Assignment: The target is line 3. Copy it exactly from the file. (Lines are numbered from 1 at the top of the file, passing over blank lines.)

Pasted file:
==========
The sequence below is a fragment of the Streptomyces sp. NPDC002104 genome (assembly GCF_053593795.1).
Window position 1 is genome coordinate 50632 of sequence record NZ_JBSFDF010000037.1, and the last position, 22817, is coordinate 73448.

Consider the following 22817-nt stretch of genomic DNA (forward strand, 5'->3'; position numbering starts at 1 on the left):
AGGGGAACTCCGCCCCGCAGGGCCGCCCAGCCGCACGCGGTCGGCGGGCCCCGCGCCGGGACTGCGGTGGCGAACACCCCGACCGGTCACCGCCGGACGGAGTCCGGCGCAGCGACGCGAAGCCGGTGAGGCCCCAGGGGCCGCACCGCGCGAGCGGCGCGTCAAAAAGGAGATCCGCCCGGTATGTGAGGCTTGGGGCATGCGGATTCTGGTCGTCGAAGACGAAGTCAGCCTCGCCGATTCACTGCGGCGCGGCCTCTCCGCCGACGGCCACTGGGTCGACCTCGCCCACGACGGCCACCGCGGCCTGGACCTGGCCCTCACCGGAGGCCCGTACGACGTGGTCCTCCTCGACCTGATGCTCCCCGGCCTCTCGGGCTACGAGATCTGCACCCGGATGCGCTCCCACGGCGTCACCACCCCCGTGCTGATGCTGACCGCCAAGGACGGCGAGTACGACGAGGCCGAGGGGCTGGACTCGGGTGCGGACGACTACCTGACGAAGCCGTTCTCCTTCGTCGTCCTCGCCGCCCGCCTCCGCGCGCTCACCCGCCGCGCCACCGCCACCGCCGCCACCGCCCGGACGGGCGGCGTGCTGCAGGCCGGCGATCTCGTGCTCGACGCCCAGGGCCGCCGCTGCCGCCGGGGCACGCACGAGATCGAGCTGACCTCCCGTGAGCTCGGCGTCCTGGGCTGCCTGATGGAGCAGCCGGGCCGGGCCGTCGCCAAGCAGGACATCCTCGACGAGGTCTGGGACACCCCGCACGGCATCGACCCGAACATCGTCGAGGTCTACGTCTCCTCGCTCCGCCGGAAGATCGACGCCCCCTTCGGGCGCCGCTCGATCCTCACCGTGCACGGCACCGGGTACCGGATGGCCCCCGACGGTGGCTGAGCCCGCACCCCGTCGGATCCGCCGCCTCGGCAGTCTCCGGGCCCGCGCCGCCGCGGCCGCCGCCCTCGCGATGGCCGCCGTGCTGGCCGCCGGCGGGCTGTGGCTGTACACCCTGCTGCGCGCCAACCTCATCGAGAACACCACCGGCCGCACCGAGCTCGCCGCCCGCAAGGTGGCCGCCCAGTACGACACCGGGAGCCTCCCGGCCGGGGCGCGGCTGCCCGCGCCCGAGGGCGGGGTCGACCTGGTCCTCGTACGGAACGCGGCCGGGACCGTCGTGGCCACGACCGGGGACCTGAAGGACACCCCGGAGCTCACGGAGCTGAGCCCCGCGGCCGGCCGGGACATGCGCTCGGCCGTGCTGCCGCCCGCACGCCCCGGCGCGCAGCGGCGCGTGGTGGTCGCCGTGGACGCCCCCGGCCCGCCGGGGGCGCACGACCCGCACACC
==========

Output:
Consider the following 22817-nt stretch of genomic DNA (forward strand, 5'->3'; position numbering starts at 1 on the left):